How I overcame alcoholism | Claudia Christian | TEDxLondonBusinessSchool

Reviewer: Queenie Lee I’ve been in the entertainment
industry for over 30 years. I was a very light drinker in my 20s. In my 30s, I was a social drinker, and somewhere in my early 40s,
I developed alcohol use disorder, which is abbreviated AUD. We don’t really use the term
alcoholism that much anymore, because it’s too narrow of a term. AUD covers everything from the occasional binge drinker
to the chronic daily drinker. I started to realize that something
was very wrong with me when I was always the last person
standing at the bar or at dinner parties when everybody else had switched
to coffee, I was still quaffing wine. Yeah. I realized then that I
definitely had a problem, so I decided that I would just
go cold turkey, sober, and I did. But what I didn’t realize is that could cause what’s called
the alcohol deprivation effect, where once the honeymoon period
of sobriety wears off, you’re left with constant
physical cravings for alcohol. Think about it. You drive by a liquor store,
and you’re triggered, you want a drink. You walk by a pub, and you get angry because you can’t go in there
and have just one drink. You start isolating from your friends
and families because they drink. Developing AUD was
an incredibly confusing thing for somebody who, admittedly,
likes to be in control. I was definitely not
in control of this at all. In fact, I was swept up
in a nearly decade long battle with something I refer to
as “the monster.” Addiction is a monster,
and it affects every ethnicity, social class, race, sex, age;
it doesn’t matter. You can be the most
disciplined person in the world … When it gets you, it has you. “It” is in control. When I finally realized
that I was not in the driver’s seat, that the monster was, I sought out every single treatment
I could possibly find or afford. I went to rehab for $30,000 to basically drink wheat grass
and do tai chi. I went to talk therapy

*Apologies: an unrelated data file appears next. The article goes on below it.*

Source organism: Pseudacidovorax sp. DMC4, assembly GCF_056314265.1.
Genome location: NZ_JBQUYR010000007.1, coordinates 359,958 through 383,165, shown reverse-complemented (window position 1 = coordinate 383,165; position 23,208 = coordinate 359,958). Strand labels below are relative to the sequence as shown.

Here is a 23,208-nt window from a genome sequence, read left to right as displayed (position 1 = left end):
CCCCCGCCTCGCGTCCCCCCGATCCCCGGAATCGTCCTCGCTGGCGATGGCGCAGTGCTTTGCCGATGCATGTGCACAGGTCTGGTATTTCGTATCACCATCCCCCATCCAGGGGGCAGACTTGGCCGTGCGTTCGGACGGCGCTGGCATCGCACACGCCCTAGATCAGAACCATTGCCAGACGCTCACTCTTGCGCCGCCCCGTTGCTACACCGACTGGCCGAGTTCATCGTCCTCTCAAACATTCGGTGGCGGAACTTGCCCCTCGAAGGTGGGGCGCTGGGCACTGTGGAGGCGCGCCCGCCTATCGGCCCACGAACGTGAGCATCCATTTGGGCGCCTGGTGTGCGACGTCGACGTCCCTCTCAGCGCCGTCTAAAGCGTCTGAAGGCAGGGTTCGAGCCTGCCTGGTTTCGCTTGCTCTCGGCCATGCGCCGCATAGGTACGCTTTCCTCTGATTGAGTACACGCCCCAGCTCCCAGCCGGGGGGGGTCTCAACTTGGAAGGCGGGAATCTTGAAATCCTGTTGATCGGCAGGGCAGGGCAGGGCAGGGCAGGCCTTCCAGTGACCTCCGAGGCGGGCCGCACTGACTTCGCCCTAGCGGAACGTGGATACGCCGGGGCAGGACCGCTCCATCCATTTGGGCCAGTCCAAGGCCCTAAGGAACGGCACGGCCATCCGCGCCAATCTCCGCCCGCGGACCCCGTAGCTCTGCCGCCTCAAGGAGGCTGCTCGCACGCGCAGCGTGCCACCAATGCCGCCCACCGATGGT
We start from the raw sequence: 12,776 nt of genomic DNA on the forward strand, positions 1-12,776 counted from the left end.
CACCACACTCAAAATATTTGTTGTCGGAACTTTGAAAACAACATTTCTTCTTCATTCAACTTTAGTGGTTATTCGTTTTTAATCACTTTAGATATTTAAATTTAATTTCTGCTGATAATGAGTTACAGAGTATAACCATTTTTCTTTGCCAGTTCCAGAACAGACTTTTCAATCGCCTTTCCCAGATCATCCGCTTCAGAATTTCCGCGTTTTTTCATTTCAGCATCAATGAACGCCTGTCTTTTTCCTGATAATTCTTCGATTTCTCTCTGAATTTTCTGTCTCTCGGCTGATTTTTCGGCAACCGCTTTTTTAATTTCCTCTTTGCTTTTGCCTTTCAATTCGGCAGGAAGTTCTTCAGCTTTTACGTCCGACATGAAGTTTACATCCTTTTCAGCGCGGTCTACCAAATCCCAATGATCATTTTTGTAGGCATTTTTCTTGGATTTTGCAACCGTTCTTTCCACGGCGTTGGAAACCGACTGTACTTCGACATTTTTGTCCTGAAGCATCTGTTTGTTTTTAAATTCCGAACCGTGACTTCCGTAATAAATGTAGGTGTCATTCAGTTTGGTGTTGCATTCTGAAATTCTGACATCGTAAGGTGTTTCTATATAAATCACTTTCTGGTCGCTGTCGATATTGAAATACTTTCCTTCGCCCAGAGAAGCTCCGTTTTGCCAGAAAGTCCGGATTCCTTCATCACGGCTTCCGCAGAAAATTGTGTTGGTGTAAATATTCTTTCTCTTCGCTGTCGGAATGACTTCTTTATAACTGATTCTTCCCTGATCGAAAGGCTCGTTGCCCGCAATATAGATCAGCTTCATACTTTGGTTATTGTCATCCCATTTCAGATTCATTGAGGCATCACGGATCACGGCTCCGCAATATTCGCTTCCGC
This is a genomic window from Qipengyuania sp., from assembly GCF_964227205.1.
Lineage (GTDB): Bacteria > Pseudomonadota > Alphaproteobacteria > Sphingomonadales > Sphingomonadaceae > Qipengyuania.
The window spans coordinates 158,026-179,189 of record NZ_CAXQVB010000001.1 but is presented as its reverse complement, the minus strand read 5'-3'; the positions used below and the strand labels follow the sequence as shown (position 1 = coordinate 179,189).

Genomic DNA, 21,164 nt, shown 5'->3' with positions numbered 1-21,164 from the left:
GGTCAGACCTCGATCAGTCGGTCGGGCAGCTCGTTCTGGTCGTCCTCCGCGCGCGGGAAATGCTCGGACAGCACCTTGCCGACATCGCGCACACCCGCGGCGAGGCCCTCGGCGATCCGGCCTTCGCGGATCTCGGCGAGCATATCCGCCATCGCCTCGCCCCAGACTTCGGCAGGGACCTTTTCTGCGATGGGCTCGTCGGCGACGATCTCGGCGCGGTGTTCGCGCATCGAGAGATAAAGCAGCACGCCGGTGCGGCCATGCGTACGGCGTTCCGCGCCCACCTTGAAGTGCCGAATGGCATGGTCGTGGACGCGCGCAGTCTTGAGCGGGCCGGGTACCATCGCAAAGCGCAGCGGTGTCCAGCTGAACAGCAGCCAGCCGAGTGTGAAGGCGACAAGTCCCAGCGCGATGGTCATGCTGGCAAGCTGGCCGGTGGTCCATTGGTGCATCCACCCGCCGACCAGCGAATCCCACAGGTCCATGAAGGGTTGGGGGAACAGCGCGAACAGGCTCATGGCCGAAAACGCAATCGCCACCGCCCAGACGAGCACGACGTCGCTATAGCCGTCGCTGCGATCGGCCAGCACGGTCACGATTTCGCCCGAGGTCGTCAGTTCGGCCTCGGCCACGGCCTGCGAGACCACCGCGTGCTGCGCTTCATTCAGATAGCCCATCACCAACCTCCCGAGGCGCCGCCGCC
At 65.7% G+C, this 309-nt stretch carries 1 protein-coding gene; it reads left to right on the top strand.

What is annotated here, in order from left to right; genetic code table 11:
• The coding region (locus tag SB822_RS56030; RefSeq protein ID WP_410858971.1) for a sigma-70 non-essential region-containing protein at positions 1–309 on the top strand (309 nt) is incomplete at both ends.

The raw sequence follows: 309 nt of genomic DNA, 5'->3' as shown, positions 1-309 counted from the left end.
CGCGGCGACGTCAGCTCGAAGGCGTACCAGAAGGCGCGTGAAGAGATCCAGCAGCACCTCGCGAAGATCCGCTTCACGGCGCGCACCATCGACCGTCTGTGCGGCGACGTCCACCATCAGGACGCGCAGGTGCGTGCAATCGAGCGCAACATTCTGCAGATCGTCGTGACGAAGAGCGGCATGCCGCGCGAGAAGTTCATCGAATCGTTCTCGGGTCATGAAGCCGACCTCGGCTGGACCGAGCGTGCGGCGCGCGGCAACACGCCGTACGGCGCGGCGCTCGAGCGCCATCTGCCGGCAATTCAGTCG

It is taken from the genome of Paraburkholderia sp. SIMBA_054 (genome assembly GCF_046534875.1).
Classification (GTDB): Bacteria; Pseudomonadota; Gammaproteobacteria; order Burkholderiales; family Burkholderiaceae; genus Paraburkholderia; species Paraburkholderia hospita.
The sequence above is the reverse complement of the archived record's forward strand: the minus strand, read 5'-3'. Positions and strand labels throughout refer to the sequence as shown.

for over two-and-a-half years for 200 bucks a session. I actually sought out a hypnotherapist who claimed that he had cured
a member of the Grateful Dead – that was 400 bucks an hour. I went to 12 different meetings
of AA in two different countries. I went macrobiotic.
I got my chakras realigned. I tried veganism. You name it, I tried it, and I – I prayed. I prayed until my knees
were black and blue, and I still kept relapsing,
time and time again. I mean, I think that in the years
that I was suffering from AUD and really battling it, I probably relapsed close to 20 times. And each relapse became
more difficult to recover from, and they got worse and worse and worse. And here’s the thing: I wasn’t drinking
because I had a crummy childhood, or because I was suffering
from any personal trauma. I mean, if you look at it
from the outside, I had a great life! I was in my chosen career.
I had a beautiful home. I had friends and family
who loved me and supported me. I was drinking because I was
physically addicted to alcohol. That’s it. Once I started, I could not stop drinking. I have addiction
on both sides of my family, and the genetic predisposition
coupled with engaging in the behavior, which for me is drinking,
made me an addict. I knew one thing for sure
after trying all of these treatments, and this became very clear: doing equine therapy or tai chi in some swanky beachfront
expensive rehabilitation facility was not going to fix
my biological addiction. By the end of 2008, I had six months
of sobriety under my belt, and that’s when the addict started
to talk to me in my head. That’s the insidious thing
about addiction, is once you have a bit
of sobriety under your belt, you go, “Hey, I’m not an addict.” It whispers to you,
“Go ahead, have a drink. You’ll be able to control it.
Just one drink.” So I listened to that idiot in my head,
and I went out to dinner that night, and I had a glass of wine, came home,